Hester Pierce, the one Republican, issued a statement, saying, “Contrary to the hopes of the eager anticipators, the proposal will not bring consistency, comparability, and reliability to company climate disclosures.  The proposal, however, will undermine the existing regulatory framework that for many decades has undergirded consistent, comparable, and reliable company disclosures.  We cannot make such fundamental changes to our disclosure regime without harming investors, the economy, and this agency.  For that reason, I cannot support the proposal.”

The data generated by these disclosures would inform decisions made by investors and portfolio managers. According to the SEC fact sheet, "Investors ...have expressed a need for more consistent, comparable, and reliable information about how a registrant has addressed climate-related risks when conducting its operations and developing its business strategy and financial plan. The proposed rules are intended to enhance and standardize climate-related disclosures to address these investor needs". The new disclosures could reveal which companies lag within their industries in cutting carbon emissions, leaving them more vulnerable to pressure campaigns from investors and the public, the Washington Post reported.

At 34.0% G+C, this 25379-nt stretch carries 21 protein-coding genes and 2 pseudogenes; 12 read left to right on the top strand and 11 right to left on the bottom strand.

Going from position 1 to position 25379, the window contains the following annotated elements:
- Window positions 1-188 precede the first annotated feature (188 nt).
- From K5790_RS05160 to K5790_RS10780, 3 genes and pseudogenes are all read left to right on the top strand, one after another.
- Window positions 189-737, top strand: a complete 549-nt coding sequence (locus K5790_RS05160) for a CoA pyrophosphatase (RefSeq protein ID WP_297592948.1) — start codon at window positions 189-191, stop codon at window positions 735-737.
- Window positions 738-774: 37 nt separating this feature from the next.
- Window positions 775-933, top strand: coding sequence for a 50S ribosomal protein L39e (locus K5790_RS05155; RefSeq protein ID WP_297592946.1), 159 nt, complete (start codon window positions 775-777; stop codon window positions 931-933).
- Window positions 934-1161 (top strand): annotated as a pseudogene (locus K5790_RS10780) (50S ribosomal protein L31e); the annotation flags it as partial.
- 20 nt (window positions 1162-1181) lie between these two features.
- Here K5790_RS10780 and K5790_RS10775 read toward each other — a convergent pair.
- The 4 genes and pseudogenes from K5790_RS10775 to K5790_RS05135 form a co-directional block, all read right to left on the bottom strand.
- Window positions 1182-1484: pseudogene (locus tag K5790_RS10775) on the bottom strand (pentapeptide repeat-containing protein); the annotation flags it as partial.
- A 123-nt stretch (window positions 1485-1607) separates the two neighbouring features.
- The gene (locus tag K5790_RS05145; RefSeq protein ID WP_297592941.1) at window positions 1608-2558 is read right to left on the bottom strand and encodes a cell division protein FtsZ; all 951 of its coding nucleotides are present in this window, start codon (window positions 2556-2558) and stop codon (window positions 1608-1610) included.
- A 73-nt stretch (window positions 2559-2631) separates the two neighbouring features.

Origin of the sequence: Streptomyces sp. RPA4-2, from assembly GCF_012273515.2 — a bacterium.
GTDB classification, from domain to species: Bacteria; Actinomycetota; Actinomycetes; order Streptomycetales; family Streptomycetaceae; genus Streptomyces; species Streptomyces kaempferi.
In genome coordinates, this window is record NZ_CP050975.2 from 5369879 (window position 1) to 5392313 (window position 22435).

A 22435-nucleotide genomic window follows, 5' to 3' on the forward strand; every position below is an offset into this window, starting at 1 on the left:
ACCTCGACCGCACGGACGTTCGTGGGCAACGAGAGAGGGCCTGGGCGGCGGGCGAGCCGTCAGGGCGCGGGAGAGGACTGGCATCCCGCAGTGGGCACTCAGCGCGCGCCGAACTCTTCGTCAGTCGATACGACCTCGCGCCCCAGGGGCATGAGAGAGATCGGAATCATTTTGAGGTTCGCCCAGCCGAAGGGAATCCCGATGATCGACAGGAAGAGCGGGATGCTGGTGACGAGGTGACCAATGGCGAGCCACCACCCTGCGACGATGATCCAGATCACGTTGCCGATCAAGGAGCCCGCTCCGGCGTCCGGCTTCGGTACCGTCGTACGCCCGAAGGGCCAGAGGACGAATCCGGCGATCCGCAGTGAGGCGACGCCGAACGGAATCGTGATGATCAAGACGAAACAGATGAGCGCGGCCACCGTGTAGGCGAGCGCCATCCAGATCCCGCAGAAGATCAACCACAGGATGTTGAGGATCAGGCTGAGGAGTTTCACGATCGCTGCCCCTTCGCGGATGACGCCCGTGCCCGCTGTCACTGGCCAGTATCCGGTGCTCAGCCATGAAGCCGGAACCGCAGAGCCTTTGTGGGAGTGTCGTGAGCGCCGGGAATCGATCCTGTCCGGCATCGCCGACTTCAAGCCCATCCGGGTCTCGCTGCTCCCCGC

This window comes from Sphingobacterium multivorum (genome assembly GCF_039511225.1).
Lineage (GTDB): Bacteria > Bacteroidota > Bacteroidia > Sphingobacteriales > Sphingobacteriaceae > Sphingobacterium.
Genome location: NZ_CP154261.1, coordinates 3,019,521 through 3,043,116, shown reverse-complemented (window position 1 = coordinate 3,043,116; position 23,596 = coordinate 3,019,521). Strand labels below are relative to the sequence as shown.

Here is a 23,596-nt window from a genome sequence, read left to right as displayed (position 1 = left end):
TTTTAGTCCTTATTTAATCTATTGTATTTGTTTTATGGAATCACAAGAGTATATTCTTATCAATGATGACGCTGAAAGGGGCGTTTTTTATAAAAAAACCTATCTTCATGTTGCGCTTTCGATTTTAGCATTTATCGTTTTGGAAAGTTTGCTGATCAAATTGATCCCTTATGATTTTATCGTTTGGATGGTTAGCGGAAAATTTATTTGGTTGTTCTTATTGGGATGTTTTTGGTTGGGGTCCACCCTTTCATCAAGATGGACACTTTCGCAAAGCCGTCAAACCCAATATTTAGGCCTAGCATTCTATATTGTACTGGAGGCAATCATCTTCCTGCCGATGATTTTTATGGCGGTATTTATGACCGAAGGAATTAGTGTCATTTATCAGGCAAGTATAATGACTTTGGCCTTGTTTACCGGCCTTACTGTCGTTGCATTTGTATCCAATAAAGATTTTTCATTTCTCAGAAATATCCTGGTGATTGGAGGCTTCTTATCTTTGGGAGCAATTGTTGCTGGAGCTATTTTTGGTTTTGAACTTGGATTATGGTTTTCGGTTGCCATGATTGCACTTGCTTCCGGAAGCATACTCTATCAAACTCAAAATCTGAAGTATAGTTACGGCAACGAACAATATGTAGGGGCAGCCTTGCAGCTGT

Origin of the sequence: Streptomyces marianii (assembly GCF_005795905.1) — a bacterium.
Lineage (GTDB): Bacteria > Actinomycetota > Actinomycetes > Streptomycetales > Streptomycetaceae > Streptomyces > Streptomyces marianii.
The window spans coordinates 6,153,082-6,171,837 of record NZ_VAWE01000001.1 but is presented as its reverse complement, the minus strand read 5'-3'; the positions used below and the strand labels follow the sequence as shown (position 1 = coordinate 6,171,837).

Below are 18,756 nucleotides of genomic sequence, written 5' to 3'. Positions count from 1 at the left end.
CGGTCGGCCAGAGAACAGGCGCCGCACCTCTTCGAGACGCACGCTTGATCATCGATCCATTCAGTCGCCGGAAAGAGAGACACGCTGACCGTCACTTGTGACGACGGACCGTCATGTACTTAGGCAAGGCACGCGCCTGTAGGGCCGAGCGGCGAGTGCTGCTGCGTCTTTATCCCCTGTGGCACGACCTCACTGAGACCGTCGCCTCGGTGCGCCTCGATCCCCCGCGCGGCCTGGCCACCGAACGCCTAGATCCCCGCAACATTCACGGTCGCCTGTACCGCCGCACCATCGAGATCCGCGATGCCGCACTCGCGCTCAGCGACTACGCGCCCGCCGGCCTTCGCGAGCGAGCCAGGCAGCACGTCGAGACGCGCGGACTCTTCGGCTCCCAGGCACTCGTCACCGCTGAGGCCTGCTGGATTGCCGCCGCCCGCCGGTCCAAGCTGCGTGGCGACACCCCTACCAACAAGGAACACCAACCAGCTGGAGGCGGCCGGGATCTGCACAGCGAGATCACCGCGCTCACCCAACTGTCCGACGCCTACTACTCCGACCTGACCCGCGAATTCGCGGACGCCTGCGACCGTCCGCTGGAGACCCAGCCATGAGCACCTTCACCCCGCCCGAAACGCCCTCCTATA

In his statement, Gensler said, “Today’s proposal would help issuers more efficiently and effectively disclose these risks and meet investor demand, as many issuers already seek to do. One report found that nearly two-thirds of companies in the Russell 1000 Index, and 90 percent of the 500 largest companies in that index, published sustainability reports in 2019 using various third-party standards, which include information about climate risks. SEC staff, in reviewing nearly 7,000 annual reports submitted in 2019 and 2020, found that a third included some disclosure related to climate change. Companies and investors alike would benefit from the clear rules of the road proposed in this release. I believe the SEC has a role to play when there’s this level of demand for consistent and comparable information that may affect financial performance. Today’s proposal thus is driven by the needs of investors and issuers.

The Post reported that the proposed rule could transform the SEC into one of the nation’s leading enforcers of climate-related disclosures. While environmentalists say that the agency is well-suited for this role, other experts are skeptical about whether it has the necessary expertise on climate issues.

As one might expect, environmentalists hailed the proposed rule as a crucial first step in forcing the private sector to confront the economic risks of a warming world, while some conservatives and business groups have come out against mandating any climate disclosures and may challenge the SEC proposal in court. According to the Post, one possible line of argument for challenging the proposed rule would be that it does not hold up to the “strict scrutiny test,” which says laws and regulations must meet a “compelling government interest” to be constitutional.